Dr. Clarence “Skip” Ellis, born in Chicago in 1943, was an American computer scientist. In fact, he was the first African American to earn a Ph.D. in Computer Science in 1969, and eventually Emeritus Professor of Computer Science and Cognitive Science at the University of Colorado at Boulder.
One could say that collaboration was held as one of Clarence’s core values throughout his life. He pioneered Computer Supported Cooperative Work (CSCW) - also known as groupware - a framework outlining “how collaborative activities and their coordination can be supported by means of computer systems.” An early definition of groupware explained it as “intentional group processes plus software to support them.” Sound familiar?
After leaving an assistant professor position at MIT, Clarence Ellis joined Xerox PARC (now Palo Alto Research Center, a division of Xerox). PARC was responsible in large part for such developments as laser printing, Ethernet, modern PCs, graphical user interface (GUIs), and so much more. Ellis remained at PARC for nearly a decade and focused his efforts on icon-based GUI, object-oriented programming languages, and groupware systems. At PARC, Clarence was part of a team of sociologists, psychologists, and computer scientists that worked on Alto, the personal computer that served as the precursor to more widely commercialized PCs, such as Apple’s Lisa computer. Ellis also headed the Office Research Group, which developed the first office system using icons and Ethernet for collaborating at distance. (Do you see where we’re heading yet??)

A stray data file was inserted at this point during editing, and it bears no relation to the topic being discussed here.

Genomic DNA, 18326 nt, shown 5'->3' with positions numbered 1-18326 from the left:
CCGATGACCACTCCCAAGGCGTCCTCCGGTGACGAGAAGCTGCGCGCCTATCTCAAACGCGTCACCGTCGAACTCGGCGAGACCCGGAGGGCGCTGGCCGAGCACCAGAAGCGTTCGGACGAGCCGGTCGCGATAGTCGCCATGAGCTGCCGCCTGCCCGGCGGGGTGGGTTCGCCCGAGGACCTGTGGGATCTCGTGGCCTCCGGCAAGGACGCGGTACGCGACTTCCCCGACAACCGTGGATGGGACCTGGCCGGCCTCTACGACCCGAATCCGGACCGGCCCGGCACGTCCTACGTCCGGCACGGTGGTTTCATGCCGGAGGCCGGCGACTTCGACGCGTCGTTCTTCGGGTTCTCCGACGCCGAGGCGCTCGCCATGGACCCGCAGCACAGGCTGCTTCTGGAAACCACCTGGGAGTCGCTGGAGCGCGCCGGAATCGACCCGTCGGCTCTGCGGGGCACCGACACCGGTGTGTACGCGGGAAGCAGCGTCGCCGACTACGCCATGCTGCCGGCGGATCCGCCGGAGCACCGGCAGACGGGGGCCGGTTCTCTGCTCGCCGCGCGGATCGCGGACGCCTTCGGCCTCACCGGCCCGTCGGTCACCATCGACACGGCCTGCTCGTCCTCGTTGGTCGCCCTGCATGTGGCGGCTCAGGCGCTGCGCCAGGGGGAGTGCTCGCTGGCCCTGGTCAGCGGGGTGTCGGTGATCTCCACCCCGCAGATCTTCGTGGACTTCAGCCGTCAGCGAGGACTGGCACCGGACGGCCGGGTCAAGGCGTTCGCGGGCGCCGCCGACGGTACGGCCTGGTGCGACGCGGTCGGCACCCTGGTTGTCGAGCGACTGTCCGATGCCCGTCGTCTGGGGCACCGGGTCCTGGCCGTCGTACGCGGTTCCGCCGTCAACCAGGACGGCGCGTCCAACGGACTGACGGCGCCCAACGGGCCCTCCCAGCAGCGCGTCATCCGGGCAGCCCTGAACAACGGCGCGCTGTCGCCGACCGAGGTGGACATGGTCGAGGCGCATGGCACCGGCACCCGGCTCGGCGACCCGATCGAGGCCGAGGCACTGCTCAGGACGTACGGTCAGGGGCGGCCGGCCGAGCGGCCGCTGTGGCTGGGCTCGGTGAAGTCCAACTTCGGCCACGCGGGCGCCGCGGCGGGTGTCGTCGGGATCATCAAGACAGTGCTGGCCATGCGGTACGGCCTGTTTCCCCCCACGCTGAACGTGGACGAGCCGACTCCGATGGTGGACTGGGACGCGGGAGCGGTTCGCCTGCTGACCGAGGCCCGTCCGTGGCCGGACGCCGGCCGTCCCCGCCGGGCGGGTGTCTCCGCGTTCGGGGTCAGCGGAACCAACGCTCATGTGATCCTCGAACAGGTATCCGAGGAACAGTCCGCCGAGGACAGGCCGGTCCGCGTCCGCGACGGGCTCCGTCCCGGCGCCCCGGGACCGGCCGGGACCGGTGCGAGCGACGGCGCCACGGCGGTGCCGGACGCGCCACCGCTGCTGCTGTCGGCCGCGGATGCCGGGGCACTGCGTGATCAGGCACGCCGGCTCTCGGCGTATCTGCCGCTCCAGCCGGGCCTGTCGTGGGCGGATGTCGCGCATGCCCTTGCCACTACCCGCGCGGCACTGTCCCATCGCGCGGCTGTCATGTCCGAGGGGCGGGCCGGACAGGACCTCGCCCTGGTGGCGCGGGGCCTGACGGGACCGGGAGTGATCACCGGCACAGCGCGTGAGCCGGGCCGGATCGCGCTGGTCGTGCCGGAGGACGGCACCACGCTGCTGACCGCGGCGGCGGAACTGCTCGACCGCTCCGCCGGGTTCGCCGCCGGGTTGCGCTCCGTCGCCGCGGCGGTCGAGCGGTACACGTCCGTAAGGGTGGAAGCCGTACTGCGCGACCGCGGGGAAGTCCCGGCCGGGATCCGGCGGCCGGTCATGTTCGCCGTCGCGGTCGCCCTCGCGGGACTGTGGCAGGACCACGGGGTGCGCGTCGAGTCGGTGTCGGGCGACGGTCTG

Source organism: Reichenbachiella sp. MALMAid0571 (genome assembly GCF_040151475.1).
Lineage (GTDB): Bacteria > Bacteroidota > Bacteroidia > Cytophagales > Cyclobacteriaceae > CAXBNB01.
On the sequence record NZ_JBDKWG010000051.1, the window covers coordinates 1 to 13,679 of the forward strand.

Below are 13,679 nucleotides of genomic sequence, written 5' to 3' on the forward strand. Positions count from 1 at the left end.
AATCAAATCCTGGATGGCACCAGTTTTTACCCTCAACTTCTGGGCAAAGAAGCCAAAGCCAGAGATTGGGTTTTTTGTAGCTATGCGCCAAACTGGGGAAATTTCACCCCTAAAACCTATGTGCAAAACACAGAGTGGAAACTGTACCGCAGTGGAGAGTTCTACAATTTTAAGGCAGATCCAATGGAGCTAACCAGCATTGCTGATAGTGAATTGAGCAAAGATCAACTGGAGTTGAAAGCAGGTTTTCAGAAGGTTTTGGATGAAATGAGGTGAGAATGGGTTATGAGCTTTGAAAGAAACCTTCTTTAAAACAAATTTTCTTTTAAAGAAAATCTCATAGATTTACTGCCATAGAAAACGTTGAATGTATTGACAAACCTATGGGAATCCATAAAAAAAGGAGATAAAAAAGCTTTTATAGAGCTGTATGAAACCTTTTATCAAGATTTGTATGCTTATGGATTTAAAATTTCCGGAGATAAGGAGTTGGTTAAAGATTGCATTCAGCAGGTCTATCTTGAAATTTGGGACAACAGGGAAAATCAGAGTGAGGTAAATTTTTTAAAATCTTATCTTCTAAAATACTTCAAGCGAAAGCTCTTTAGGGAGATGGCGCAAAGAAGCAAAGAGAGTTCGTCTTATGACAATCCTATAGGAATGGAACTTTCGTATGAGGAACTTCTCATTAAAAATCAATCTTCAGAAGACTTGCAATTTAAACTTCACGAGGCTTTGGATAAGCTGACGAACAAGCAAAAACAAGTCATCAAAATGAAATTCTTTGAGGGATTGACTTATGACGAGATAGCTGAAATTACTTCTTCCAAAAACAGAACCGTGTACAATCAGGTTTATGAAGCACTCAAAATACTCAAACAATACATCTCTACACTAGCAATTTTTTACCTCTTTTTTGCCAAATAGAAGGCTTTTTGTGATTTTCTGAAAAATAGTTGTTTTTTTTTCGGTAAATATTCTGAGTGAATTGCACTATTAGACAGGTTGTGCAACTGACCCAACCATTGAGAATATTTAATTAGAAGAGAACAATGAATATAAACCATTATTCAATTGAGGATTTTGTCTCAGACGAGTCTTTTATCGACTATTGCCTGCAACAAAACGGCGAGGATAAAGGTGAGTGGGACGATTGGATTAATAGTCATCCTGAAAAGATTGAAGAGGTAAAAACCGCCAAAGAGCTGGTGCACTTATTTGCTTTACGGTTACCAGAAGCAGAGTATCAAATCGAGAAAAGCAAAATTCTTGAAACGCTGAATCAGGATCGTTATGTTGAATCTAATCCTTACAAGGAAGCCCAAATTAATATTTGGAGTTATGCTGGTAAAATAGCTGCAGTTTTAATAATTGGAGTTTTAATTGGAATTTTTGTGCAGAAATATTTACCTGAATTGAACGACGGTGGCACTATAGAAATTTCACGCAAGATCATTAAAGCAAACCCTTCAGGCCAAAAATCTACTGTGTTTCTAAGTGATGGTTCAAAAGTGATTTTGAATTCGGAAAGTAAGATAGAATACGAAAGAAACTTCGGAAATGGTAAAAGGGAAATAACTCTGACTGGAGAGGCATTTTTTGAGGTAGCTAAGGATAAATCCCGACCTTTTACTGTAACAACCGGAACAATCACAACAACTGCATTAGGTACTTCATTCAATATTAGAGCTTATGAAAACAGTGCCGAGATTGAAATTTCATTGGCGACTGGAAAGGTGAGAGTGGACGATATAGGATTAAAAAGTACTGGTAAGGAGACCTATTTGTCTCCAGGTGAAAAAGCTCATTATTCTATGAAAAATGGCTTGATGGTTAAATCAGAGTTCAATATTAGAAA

Throughout his career, Clarence led efforts in Real-time Collaborative Editing and pioneered Officetalk, a collaborative office work system that presaged today’s frequently-used apps, like Google Docs!
It’s hard to imagine what our daily work lives would be like without shared collaborative workspaces, available to us anywhere at any time of day. At Shamrock, we use Google Suite and all of its associated apps to keep our teams connected. Without the innovation, leadership, and groundwork laid by Mr. Ellis, our jobs surely wouldn’t function as seamlessly as they do today.
Clarence Ellis sadly passed away in 2014, but his legacy remains with us in a very real and tangible way today. The next time you pull up a Google Doc, recall Dr. Ellis's work and the difference it’s making in your work life at that moment. Through his work and life-long dedication to collaboration, Dr. Ellis serves as a profound source of inspiration for us all!